Dolch Sight Words in Phrases

Named after Edward William Dolch, a professor from the University of Illinois, the resulting Dolch word list contains some of the most frequently used words in the English language. They're commonly referred to as Dolch sight words, because they are taught in a manner wherein students should recognize them on sight rather than having to sound them out phonetically.

Dolch Sight Words in Phrases Dolch Sight Words in Phrases

Indeed, some Dolch words do not follow conventional phonetic rules, so it is imperative that children commit these words to memory. And the best way to get a firm grasp on this extensive list -- the Dolch word list consists of 220 service words and 95 nouns -- is to use a variety of Dolch sight words in phrases.

This can encourage a student to recognize and retain the words, and they can get started even in pre-kindergarten. They should have memorized all the Dolch sight words by fifth grade.

Sample Dolch Phrases

Below you will find a treasure trove of Dolch sight words that are used in phrases. Certain phrases are common to what a child in grades kindergarten through the third grade would come in contact with when learning about Dolch sight words. The phrases are constructed using Dolch words alone.

  • a blue bear
  • four cold children
  • every funny brother
  • go eat bread
  • before men help
  • find her there
  • up and over
  • baby chicken egg
  • Santa Claus round there
  • pretty please
  • that cow may laugh
  • his right hand
  • the only robin
  • write it together
  • little flower girl
  • give the box to me

Dolch Sight Words in Sentences

Studying Dolch sight words in phrases is one of the first steps beyond learning the individual words themselves. From there, students can start putting them together to build simple sentences using Dolch words as well.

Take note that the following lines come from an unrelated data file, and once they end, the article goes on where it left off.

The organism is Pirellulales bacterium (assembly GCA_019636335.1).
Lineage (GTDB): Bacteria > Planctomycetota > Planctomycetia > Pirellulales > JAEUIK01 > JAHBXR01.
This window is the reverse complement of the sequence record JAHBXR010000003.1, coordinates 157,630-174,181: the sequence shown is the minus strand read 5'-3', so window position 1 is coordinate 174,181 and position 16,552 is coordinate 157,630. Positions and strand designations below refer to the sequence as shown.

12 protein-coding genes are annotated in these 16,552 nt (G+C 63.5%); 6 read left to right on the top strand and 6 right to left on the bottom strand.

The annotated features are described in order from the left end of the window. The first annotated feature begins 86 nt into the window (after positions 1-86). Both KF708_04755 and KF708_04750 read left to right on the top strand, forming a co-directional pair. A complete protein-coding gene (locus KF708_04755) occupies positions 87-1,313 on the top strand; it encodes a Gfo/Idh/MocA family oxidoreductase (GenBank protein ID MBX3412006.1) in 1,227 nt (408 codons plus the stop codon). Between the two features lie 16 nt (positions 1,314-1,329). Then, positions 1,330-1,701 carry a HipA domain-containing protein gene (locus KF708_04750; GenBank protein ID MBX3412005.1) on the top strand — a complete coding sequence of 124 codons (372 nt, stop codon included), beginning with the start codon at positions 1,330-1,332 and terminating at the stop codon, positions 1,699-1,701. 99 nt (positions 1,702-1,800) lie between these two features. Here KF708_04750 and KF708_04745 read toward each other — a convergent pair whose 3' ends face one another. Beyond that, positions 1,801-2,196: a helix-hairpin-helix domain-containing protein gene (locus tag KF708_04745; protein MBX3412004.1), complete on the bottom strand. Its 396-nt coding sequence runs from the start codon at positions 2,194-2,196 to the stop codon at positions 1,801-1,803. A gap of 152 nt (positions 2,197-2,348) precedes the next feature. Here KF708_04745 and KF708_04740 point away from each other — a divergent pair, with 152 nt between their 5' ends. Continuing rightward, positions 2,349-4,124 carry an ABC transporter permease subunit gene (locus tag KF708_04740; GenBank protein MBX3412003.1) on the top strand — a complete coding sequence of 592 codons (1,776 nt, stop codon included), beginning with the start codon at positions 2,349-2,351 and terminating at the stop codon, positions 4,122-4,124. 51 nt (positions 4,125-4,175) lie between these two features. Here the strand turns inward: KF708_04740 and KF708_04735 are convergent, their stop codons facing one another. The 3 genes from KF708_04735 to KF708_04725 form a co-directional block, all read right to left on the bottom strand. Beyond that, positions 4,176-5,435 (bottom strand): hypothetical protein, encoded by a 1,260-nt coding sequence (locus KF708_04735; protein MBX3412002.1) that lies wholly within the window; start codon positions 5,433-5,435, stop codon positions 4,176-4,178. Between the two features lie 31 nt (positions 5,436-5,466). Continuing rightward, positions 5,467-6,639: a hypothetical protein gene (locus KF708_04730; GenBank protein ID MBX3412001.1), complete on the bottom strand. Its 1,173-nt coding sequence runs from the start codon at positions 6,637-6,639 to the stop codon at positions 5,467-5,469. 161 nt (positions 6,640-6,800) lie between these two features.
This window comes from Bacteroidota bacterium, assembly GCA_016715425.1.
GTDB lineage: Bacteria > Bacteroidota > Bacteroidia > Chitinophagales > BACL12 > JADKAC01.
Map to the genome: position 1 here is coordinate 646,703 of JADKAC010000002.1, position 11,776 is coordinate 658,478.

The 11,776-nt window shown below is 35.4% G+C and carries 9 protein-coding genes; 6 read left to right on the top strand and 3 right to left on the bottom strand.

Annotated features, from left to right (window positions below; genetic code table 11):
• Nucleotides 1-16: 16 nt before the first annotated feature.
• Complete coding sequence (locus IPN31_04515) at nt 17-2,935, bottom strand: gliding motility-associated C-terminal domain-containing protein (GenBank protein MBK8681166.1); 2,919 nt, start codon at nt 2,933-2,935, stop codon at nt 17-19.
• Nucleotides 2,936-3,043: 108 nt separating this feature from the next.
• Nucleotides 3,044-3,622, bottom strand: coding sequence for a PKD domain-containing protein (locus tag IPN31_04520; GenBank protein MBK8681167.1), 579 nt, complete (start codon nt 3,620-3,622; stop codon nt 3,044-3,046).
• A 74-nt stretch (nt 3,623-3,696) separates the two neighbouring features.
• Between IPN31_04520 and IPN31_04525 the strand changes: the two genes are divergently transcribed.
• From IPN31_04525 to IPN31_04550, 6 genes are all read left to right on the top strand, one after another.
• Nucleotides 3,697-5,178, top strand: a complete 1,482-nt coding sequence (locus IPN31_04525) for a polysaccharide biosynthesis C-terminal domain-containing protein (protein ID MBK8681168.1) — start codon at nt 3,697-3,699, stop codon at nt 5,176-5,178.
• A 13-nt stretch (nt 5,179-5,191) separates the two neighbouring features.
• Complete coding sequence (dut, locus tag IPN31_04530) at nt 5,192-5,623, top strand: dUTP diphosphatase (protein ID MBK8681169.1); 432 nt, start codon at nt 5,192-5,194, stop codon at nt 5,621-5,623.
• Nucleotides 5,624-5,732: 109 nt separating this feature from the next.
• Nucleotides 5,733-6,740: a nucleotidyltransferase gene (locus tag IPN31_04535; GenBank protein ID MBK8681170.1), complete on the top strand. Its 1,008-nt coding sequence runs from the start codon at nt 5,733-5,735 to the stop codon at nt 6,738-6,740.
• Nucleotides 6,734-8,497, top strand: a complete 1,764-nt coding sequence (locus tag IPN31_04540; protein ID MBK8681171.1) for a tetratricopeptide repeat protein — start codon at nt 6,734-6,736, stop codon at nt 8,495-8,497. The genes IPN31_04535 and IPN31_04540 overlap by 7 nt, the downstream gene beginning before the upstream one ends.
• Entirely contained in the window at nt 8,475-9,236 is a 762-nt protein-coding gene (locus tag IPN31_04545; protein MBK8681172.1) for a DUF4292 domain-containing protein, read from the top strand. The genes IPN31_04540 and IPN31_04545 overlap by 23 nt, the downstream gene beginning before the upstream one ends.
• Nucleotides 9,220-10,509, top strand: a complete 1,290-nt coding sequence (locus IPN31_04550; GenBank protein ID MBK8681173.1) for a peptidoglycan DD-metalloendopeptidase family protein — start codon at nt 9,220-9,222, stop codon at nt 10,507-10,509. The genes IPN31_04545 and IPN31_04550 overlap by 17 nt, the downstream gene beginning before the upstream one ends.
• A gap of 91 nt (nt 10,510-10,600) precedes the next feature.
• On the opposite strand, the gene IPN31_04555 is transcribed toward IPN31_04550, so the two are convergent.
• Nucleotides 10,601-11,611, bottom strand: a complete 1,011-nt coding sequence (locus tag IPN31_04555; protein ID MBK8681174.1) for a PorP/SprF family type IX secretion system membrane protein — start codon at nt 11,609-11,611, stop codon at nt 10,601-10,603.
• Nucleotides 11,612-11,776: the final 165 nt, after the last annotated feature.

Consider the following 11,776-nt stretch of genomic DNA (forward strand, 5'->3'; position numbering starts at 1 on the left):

1. The car will go up the hill.
  2. The car will go down the hill.
  3. The car will go in the hill.
  4. The car will go out the hill.
  5. The car will go down in the hill.
  6. I will walk outside.
  7. I have two feet.
  8. Birds can fly high.
  9. It is cold outside.
  10. The girl will eat lunch.
  11. You should stop now.
  12. A duck and bear jump on the bed.

If you take a look at the above sentences, you will see that one of the most popular sight words from above are the words "go" and "the." These words are most commonly used by students and teachers alike.

Reading Is Fundamental

Reading is a fundamental learning process, and in order to be successful in any endeavor, a student needs to be able to grasp these sight words early on. Without a cognitive understanding of how to recognize and use the sight words in sentences and phrases, a student may be missing out on the most crucial building block of the learning process.

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